HHM: Have you guys finished shooting the video for “Straitjacket Supermodel”?

We have, we shot it a couple weeks ago, we’re actually just about to get the first cut this weekend. [Shooting it] was awesome, videos can be either the greatest experience of your life or the most taxing one. Everything’s already been done and there are so many opportunities for you to make mistakes as far as doing things that are just cheesy. We have Mistress juliya from Fuse in the video and she has a fantastic following—she’s kind of like the high metal priestess. She did the video kind of playing in character, she had great energy and really came off awesome on the screen. Our idea for the video was kind of taking a little bit of Nine Inch Nails’ “Closer” and the TV show Dexter: with the kill room and the plastic on the walls—and with Mistress Julia being the straitjacket supermodel in a sense, working out her behavioral and aggression issues. We had a Playboy Playmate in the video—I don’t wanna give too much away but there’s going to be two versions of the video, I can guarantee it—the explicit version and the version out for the release.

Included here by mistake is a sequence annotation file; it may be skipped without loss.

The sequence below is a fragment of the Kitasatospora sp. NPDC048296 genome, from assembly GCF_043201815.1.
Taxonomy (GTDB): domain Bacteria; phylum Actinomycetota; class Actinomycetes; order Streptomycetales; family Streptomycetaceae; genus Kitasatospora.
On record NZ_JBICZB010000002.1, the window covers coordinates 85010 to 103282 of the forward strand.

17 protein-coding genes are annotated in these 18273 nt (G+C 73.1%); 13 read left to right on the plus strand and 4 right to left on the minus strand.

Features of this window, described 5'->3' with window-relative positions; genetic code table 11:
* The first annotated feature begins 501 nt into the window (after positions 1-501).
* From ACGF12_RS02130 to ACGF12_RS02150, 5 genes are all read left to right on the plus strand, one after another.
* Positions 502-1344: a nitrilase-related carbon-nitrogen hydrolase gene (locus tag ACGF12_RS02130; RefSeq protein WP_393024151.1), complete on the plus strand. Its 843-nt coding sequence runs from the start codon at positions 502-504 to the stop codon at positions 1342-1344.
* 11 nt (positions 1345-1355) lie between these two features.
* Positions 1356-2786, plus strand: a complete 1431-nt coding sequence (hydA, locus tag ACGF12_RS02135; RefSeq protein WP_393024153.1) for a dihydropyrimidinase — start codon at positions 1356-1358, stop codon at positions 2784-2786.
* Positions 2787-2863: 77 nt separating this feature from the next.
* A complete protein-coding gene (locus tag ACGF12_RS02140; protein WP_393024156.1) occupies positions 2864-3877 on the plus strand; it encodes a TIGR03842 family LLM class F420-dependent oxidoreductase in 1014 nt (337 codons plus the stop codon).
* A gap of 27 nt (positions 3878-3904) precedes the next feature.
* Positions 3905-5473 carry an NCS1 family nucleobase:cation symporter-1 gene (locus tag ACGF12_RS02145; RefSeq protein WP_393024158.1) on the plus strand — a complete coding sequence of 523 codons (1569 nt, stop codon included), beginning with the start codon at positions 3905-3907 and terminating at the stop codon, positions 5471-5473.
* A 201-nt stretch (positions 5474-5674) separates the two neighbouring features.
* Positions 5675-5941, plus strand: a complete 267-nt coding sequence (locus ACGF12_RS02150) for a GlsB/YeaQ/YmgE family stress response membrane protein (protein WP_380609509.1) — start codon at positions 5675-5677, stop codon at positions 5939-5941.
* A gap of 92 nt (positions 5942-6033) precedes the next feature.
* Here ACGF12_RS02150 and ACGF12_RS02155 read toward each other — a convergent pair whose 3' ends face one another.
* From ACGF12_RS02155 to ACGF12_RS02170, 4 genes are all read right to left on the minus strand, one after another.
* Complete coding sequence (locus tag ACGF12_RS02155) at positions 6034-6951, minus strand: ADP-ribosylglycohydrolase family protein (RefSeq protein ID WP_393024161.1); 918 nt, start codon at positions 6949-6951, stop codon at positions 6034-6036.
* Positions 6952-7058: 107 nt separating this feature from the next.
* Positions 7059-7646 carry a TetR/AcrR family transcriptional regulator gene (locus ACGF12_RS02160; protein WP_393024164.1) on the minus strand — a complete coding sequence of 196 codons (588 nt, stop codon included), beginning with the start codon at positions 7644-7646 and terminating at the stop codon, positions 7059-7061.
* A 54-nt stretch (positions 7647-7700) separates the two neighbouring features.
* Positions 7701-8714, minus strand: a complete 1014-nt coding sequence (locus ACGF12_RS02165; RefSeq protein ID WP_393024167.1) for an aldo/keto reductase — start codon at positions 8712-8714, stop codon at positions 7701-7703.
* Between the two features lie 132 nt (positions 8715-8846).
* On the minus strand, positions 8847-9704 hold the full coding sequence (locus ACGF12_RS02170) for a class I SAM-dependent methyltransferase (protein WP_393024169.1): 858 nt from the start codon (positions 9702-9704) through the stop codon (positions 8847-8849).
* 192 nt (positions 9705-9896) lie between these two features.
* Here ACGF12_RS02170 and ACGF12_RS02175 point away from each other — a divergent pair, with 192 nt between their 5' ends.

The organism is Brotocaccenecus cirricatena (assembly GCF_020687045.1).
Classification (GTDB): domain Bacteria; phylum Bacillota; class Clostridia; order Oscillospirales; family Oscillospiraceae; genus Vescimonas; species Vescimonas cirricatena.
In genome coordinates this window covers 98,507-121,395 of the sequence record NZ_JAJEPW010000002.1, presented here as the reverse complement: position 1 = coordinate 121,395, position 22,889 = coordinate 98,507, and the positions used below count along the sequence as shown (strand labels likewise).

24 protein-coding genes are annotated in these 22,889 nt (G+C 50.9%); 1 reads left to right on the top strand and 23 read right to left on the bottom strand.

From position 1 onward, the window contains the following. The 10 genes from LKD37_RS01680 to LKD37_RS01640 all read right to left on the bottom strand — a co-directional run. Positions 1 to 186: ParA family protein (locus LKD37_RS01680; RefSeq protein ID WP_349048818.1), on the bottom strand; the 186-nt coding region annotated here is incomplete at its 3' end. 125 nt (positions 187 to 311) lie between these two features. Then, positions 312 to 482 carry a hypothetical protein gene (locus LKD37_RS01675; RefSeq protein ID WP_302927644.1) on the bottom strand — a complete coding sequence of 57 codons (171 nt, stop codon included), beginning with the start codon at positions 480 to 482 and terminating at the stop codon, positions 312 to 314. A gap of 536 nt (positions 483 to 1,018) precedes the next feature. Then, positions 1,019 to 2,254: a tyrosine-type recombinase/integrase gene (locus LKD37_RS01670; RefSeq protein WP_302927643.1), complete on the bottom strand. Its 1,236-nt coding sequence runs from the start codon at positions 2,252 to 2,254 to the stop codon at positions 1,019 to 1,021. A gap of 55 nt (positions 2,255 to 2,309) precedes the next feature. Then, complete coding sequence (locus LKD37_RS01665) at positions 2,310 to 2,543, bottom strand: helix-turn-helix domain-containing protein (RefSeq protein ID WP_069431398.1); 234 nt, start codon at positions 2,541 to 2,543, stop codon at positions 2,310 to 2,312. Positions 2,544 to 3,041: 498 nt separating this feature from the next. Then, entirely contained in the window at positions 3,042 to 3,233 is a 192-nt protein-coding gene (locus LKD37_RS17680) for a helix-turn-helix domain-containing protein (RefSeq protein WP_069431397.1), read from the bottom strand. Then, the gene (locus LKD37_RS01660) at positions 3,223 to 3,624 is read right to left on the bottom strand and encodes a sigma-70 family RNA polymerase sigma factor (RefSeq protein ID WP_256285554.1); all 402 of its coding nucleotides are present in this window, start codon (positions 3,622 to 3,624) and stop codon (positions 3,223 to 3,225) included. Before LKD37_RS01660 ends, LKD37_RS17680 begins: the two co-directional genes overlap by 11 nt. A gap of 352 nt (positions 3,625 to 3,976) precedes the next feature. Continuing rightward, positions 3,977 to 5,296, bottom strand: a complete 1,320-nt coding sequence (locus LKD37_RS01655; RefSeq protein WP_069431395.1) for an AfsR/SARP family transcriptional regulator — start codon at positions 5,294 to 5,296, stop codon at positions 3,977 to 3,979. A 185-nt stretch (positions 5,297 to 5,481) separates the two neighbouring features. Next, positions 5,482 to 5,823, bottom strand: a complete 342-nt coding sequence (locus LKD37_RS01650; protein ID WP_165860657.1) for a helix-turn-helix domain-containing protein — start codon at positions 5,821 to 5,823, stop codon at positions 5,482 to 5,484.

It’s very edgy. We wanted to make a video that was empowering to women because we have a lot of female fans obviously, but at the same time we wanted to have a woman that was strong and sexy so guys will be like “this is fucking great, I love this song… this chick is hot.” So I figured if we pick up on the cross section of those two things it would make an entertaining video. And the band looks great, we had some great performance shots—we shot four and a half hours of band performance, we ended up doing 35 takes with the whole band and then everyone did their individual takes. It’s ridiculous, there’s a lot of energy—we wanted to make sure that when you watch this video you get an idea of the intensity ETA would have live.